WARNING: this entry is in the ‘really quite geeky / technical specialist’ category. It assumes knowledge of an Agile software development framework called Scrum. If that isn’t you then you’ve probably got better things to do with your life. Maybe I need a new blog for things THIS weird?
[ The title of this article has been changed but it needs to be revised further to explain that ‘smallest job first’ is assumed in the examples before ordering of equal size jobs by user-story benefit:cost ratio. 29/4/2014 ]
I was recently introduced to a management fashion for calculating the http://en.wikipedia.org/wiki/Net_present_value of projects. It appears to offer an excellent mechanism for demonstrating the greater value delivered by Agile, if we knew the business value of each requirement.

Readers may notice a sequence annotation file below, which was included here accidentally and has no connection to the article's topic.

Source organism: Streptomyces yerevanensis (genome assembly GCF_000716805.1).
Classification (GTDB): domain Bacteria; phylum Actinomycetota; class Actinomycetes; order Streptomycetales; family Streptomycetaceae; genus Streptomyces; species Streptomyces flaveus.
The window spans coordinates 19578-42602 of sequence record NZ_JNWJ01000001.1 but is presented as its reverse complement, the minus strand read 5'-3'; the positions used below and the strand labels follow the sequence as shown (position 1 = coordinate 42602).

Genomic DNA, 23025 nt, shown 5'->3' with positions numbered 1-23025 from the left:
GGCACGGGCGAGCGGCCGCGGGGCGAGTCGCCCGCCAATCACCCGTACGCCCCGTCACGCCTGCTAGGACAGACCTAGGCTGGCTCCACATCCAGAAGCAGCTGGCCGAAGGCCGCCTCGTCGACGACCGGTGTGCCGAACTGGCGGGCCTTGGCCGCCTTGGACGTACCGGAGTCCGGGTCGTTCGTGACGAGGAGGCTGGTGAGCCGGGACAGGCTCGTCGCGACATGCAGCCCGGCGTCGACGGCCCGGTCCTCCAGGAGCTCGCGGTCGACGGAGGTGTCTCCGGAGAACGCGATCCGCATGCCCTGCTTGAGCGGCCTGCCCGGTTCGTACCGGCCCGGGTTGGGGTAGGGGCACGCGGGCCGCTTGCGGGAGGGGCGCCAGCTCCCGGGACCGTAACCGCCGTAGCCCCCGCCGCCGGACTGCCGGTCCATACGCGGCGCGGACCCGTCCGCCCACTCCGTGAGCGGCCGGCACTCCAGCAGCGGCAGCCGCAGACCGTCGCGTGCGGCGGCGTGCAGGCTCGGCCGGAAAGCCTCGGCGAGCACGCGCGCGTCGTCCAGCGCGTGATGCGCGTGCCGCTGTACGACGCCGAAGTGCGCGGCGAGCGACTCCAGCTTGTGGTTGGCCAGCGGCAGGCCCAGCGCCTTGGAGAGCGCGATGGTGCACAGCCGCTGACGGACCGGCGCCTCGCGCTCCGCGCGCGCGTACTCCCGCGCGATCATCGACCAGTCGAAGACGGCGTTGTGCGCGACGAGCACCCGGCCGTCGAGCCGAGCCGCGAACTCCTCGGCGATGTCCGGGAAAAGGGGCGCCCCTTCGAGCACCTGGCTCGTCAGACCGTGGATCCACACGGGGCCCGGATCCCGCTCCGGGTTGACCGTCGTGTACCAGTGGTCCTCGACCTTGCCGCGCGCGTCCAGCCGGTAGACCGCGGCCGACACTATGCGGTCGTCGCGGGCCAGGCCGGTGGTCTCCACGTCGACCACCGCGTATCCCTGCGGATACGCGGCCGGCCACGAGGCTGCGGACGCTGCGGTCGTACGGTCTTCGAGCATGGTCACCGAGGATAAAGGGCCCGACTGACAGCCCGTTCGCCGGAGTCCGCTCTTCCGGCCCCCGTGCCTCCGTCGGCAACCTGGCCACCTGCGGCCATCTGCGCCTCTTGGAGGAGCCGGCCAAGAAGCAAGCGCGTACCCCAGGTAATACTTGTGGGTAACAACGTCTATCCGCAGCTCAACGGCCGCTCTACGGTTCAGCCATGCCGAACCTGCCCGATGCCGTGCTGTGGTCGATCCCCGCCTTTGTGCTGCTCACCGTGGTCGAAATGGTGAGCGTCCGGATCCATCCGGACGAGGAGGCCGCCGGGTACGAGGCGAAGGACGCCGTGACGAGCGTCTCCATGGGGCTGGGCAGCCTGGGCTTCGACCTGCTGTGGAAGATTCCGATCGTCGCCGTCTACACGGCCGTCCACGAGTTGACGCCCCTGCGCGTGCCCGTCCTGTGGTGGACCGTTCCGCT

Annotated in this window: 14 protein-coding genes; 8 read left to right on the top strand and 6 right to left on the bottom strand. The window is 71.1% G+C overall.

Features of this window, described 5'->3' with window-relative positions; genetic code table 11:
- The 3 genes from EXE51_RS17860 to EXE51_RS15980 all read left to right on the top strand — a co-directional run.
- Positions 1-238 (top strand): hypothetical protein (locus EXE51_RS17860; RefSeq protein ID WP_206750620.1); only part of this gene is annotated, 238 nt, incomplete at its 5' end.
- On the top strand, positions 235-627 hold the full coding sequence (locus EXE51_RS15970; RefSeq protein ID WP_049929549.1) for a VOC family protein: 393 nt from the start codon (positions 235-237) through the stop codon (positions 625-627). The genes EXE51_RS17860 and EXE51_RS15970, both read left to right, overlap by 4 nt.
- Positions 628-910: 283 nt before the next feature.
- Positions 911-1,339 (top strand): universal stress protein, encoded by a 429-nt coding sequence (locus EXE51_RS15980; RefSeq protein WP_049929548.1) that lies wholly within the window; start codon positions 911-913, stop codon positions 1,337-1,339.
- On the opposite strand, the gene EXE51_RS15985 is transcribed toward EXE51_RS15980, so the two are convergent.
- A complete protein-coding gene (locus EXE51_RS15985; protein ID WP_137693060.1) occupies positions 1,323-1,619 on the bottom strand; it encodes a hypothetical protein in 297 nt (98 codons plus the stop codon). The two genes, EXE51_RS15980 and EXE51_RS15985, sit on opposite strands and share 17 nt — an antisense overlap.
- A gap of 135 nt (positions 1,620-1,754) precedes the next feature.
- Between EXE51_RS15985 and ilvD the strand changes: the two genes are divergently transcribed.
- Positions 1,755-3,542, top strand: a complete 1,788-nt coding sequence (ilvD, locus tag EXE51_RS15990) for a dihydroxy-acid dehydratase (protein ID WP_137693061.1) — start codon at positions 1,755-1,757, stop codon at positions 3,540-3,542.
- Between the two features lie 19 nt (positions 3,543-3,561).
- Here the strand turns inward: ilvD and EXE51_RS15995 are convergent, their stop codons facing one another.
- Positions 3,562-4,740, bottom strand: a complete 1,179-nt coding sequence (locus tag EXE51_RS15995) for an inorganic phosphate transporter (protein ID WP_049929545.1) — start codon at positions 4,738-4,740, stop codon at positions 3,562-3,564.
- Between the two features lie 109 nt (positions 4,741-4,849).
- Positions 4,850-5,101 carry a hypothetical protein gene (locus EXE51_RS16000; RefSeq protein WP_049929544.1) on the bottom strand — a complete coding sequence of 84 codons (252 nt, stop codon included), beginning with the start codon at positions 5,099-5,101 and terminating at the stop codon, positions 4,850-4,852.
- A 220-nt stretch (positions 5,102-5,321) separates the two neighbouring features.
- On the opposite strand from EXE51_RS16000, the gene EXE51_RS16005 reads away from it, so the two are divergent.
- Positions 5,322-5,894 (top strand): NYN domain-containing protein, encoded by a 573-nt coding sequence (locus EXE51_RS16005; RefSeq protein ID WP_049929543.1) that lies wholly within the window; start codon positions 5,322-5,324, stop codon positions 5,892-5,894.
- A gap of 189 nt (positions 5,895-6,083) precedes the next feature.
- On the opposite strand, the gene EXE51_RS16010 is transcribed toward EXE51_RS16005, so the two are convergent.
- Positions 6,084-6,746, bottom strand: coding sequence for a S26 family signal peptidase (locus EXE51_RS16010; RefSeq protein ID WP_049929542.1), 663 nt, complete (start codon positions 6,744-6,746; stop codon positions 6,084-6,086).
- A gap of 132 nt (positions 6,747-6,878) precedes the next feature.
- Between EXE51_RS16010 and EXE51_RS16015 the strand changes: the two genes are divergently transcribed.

I started to think about how we might estimate the approximate benefit that would delivered by each user-story and whether, within a Scrum sprint, the order that user-stories were tackled would change the total benefit delivered. In the LinkedIn Agile group I proposed the following thought experiment:
3 user-stories, worth 2, 1 & 1 units of business value and estimated at 20, 10 & 10 story-points respectively. Assuming no dependencies, the same priority and 1 developer, what order do you tackle them in?
“Working in the lab, late one night” these were the results of that experiment.
I would welcome any feedback. Was that obvious? Has it been said before or is it new? Should I develop a mathematical proof and publish in a technical journal? Please don’t make me do a literature. I read REALLY slowly.